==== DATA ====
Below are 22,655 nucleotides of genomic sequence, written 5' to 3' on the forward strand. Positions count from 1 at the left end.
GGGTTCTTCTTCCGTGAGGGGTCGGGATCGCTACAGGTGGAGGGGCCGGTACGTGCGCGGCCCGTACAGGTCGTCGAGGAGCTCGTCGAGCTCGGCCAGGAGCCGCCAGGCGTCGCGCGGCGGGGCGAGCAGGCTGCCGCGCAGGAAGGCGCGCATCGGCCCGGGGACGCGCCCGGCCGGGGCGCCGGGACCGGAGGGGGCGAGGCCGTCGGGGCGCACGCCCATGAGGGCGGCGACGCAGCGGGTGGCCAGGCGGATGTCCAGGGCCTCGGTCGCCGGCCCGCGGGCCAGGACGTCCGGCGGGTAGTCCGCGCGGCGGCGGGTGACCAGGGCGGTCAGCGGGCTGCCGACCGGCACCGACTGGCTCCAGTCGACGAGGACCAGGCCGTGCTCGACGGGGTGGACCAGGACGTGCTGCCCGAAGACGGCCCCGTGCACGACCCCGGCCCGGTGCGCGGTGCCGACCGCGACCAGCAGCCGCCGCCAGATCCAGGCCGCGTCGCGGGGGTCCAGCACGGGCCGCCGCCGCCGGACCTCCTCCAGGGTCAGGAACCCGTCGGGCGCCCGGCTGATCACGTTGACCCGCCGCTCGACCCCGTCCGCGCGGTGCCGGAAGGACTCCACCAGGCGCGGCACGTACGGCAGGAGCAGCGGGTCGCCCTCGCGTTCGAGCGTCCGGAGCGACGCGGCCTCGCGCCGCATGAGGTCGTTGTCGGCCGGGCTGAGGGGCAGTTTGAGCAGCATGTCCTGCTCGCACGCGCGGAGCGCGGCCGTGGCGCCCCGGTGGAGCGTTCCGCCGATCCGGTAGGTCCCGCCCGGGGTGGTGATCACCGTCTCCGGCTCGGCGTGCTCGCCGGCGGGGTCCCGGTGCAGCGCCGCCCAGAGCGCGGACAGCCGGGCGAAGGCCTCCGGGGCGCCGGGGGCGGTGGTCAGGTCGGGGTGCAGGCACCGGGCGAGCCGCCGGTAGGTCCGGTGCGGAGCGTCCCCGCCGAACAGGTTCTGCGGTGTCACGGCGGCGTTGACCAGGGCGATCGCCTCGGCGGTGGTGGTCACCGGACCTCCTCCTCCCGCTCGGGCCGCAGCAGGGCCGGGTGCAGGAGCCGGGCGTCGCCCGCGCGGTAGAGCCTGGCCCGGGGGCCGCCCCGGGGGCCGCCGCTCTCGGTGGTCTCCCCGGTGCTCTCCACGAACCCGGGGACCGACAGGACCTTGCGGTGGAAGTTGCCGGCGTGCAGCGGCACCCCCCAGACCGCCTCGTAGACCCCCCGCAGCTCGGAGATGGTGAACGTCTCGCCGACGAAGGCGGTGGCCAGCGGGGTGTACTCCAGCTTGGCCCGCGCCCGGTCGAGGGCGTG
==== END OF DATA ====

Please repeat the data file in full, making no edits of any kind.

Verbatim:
Below are 22,655 nucleotides of genomic sequence, written 5' to 3' on the forward strand. Positions count from 1 at the left end.
GGGTTCTTCTTCCGTGAGGGGTCGGGATCGCTACAGGTGGAGGGGCCGGTACGTGCGCGGCCCGTACAGGTCGTCGAGGAGCTCGTCGAGCTCGGCCAGGAGCCGCCAGGCGTCGCGCGGCGGGGCGAGCAGGCTGCCGCGCAGGAAGGCGCGCATCGGCCCGGGGACGCGCCCGGCCGGGGCGCCGGGACCGGAGGGGGCGAGGCCGTCGGGGCGCACGCCCATGAGGGCGGCGACGCAGCGGGTGGCCAGGCGGATGTCCAGGGCCTCGGTCGCCGGCCCGCGGGCCAGGACGTCCGGCGGGTAGTCCGCGCGGCGGCGGGTGACCAGGGCGGTCAGCGGGCTGCCGACCGGCACCGACTGGCTCCAGTCGACGAGGACCAGGCCGTGCTCGACGGGGTGGACCAGGACGTGCTGCCCGAAGACGGCCCCGTGCACGACCCCGGCCCGGTGCGCGGTGCCGACCGCGACCAGCAGCCGCCGCCAGATCCAGGCCGCGTCGCGGGGGTCCAGCACGGGCCGCCGCCGCCGGACCTCCTCCAGGGTCAGGAACCCGTCGGGCGCCCGGCTGATCACGTTGACCCGCCGCTCGACCCCGTCCGCGCGGTGCCGGAAGGACTCCACCAGGCGCGGCACGTACGGCAGGAGCAGCGGGTCGCCCTCGCGTTCGAGCGTCCGGAGCGACGCGGCCTCGCGCCGCATGAGGTCGTTGTCGGCCGGGCTGAGGGGCAGTTTGAGCAGCATGTCCTGCTCGCACGCGCGGAGCGCGGCCGTGGCGCCCCGGTGGAGCGTTCCGCCGATCCGGTAGGTCCCGCCCGGGGTGGTGATCACCGTCTCCGGCTCGGCGTGCTCGCCGGCGGGGTCCCGGTGCAGCGCCGCCCAGAGCGCGGACAGCCGGGCGAAGGCCTCCGGGGCGCCGGGGGCGGTGGTCAGGTCGGGGTGCAGGCACCGGGCGAGCCGCCGGTAGGTCCGGTGCGGAGCGTCCCCGCCGAACAGGTTCTGCGGTGTCACGGCGGCGTTGACCAGGGCGATCGCCTCGGCGGTGGTGGTCACCGGACCTCCTCCTCCCGCTCGGGCCGCAGCAGGGCCGGGTGCAGGAGCCGGGCGTCGCCCGCGCGGTAGAGCCTGGCCCGGGGGCCGCCCCGGGGGCCGCCGCTCTCGGTGGTCTCCCCGGTGCTCTCCACGAACCCGGGGACCGACAGGACCTTGCGGTGGAAGTTGCCGGCGTGCAGCGGCACCCCCCAGACCGCCTCGTAGACCCCCCGCAGCTCGGAGATGGTGAACGTCTCGCCGACGAAGGCGGTGGCCAGCGGGGTGTACTCCAGCTTGGCCCGCGCCCGGTCGAGGGCGTG